The awards, which celebrate individuals who have inspired communities and achieved outstanding accomplishments in their respective fields, were held on Friday (19th September) at the Grosvenor House Hotel in London.
WHO SPEAKS, and who is being spoken for, have always been loaded questions for postcolonial novelists. If a nation is, at least in part, imagined into being through feats of storytelling, the storyteller acquires a kind of authority over the soul, such as it is, of the nation. For a certain kind of postcolonial novelist—say, VS Naipaul—the novel must remain an unfinished business: the protagonist cannot develop beyond a certain point; he is stunted and half-formed, like his nation. For another kind of postcolonial novelist—say Hanif Kureishi—it is the former imperial centre that seems half-formed; no longer cocksure, forced to cede ground to the immigrant, or at least to the immigrant’s children, to reconcile itself to a new order. For Naipaul’s failed nationalists and doomed Third World intellectuals, emigration and self-exile is necessary penance; for Kureishi’s first generation Londoners, the baggage of their parents’ histories, the baggage of the ‘home’ country has to be sloughed off so that a new kind of English person can be created.
Immigration has become a prison of cliche in Europe: The Guardian
The immigrant has become a contemporary passion in Europe, the vacant point around which ideals clash. Easily available as a token, existing everywhere and nowhere, he is talked about constantly. But in the current public conversation, this figure has not only migrated from one country to another, he has migrated from reality to the collective imagination where he has been transformed into a terrible fiction.
Asia House has partnered with the Bagri Foundation to create 2014’s Asia House Bagri Foundation Literature Festival. Seeing key speakers, journalists and award-winning authors, the festival celebrates the cultural works and contributions of the Pan Asian community.
From notable discussions and talks, audiences and avid literary fans will have the opportunity to learn more about the vibrant and colourful world of pan-Asian Literature and its specific cultural significances.
Kureishi’s art stands renewed in this novel, and his language retains its vigour: The Outlook
Mamoon is an ageing literary legend, born in India, pushed by his father to get the best education in England, where he settled down, and became more English than the English. He has been acclaimed for decades for his brilliant art and incisive political commentary, which, incidentally, seem to be full of the sort of dismissive conservatism that few white English writers would dare express anymore. Harry is a promiscuous young writer, white and English, brought up in metropolitan, multicultural London by left-leaning parents. When Harry is commissioned by Rob, an eccentric publisher, to write the official biography of Mamoon, he finds himself in a country cottage, faced by ghosts from his and Mamoon’s past, Mamoon’s socially ambitious second wife, and the great writer himself, whose literary brilliance has been matched by a genius for brutally running down other people.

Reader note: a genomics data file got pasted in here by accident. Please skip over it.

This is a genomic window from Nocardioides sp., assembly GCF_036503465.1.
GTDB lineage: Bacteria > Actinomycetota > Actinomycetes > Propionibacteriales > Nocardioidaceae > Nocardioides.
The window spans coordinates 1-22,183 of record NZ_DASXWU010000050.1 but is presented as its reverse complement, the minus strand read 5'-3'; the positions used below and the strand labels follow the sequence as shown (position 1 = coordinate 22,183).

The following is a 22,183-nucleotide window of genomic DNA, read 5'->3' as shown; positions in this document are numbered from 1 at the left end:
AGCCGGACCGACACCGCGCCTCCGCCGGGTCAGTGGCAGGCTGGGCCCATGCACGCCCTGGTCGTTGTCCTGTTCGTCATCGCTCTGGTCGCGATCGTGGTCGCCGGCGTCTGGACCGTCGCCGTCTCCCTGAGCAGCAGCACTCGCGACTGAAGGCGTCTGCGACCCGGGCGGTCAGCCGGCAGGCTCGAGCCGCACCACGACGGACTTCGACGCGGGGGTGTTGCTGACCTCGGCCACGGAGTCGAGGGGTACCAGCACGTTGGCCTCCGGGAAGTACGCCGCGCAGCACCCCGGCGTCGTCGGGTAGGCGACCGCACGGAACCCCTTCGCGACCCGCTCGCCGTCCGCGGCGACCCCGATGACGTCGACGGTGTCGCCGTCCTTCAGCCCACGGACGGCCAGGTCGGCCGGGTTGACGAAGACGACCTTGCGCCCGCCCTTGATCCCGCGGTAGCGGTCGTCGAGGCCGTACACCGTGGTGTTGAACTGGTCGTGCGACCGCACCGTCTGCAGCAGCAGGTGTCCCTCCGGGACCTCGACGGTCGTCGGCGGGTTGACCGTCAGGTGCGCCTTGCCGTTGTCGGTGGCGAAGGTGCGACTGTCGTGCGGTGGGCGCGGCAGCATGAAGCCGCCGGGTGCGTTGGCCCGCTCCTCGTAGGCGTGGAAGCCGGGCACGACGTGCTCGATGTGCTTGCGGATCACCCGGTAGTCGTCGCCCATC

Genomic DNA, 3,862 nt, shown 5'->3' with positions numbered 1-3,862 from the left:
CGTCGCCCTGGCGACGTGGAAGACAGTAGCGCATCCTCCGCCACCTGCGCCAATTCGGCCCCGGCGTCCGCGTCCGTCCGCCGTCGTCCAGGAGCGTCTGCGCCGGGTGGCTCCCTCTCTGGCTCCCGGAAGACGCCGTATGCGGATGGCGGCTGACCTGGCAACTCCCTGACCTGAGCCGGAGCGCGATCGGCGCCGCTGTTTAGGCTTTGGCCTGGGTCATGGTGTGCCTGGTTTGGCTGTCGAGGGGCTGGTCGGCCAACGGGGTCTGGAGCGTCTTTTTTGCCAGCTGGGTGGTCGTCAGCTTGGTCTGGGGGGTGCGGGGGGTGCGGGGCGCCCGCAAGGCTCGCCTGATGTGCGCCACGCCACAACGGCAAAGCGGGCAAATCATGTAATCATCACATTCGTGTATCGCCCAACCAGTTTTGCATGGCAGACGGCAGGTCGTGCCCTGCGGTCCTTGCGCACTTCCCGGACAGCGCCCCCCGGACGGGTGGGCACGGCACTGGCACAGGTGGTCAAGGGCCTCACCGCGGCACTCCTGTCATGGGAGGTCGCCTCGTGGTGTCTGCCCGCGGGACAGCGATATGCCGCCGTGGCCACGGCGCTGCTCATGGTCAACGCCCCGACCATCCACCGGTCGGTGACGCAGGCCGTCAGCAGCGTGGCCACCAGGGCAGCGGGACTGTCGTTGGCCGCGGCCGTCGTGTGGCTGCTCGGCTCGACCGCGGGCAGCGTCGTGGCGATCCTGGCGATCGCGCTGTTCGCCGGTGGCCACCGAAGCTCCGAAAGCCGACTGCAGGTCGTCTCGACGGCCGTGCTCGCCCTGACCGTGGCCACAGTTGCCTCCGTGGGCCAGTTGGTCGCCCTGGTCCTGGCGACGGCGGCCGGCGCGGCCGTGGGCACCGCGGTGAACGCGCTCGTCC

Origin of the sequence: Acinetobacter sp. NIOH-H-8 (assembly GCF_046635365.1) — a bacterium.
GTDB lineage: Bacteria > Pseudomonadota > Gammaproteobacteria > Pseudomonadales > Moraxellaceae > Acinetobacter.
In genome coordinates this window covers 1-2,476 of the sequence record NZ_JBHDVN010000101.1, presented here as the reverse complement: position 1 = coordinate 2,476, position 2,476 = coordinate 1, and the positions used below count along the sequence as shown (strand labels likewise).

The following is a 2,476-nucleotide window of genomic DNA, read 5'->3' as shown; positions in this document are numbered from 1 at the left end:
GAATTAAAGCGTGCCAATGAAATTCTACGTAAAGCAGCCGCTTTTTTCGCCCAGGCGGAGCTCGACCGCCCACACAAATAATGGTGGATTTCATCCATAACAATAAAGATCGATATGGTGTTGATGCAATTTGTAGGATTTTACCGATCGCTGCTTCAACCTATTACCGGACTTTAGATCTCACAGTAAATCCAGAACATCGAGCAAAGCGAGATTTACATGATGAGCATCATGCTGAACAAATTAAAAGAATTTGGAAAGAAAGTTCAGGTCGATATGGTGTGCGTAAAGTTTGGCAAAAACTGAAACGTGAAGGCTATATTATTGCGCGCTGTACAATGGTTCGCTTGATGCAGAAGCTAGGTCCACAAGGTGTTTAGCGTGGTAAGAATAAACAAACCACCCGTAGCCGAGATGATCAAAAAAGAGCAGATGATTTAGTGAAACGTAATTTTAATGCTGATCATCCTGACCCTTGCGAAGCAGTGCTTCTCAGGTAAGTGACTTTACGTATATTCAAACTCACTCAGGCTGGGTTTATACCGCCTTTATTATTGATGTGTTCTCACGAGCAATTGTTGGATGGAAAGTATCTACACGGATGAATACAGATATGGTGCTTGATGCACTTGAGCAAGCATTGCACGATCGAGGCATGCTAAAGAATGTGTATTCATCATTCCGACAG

The wisdom of The Last Word by Hanif Kureishi is not a single strand of thought. Rather, it tries to unflinchingly recognise the past and the present as an organic continuation through the politics of biography, the process of shared introspection and a reminiscence of the good old days. This is Kureishi’s first novel in six years and is an extended musing on an artist’s undoing — dependencies, demons and all.
Although it is not a triumph, it contains inspired moments of black humour and some nod-worthy aphorisms that are Kureishi’s trademark. It loses out completely on basic writing devices, such as characters that are dull or annoyingly incongruous and dialogues that make the reader cringe. Instead of a cohesive background, the novel focuses on the dark side of lovemaking addiction, glorified in the artist’s livery.
Last week Hanif Kureishi dismissed creative writing courses as ‘a waste of time’, yet they have never been more popular. Other leading author-teachers reveal their advice to students: The Guardian
Good writing is a mixture of the calculated and the instinctual. No one writes through pure dazed inspiration; questions of craft and calculation enter in quite quickly. Last week, speaking at the Bath festival, Hanif Kureishi cast some doubt on the existence of transferable, teachable craft in writing by witheringly classifying 99.9% of his students as “untalented” and saying that writing a story is “a difficult thing to do and it’s a great skill to have. Can you teach that? I don’t think you can.” (Kureishi teaches creative writing at Kingston University, apparently ineffectually).
The end seems nigh for one of the great literary feuds: The Guardian Hats off to VS Naipaul […]
Prize winning novelists Hanif Kureishi, Kamila Shamsie, Tash Aw and Romesh Gunesekera, award-winning BBC journalist John Sweeney, plus debates on North Korea, Tiananmen 25 years on and changing sexual mores across Asia, line-up alongside an evening of British Asian humour, Vietnamese cookery at lunchtime and interactive events for families.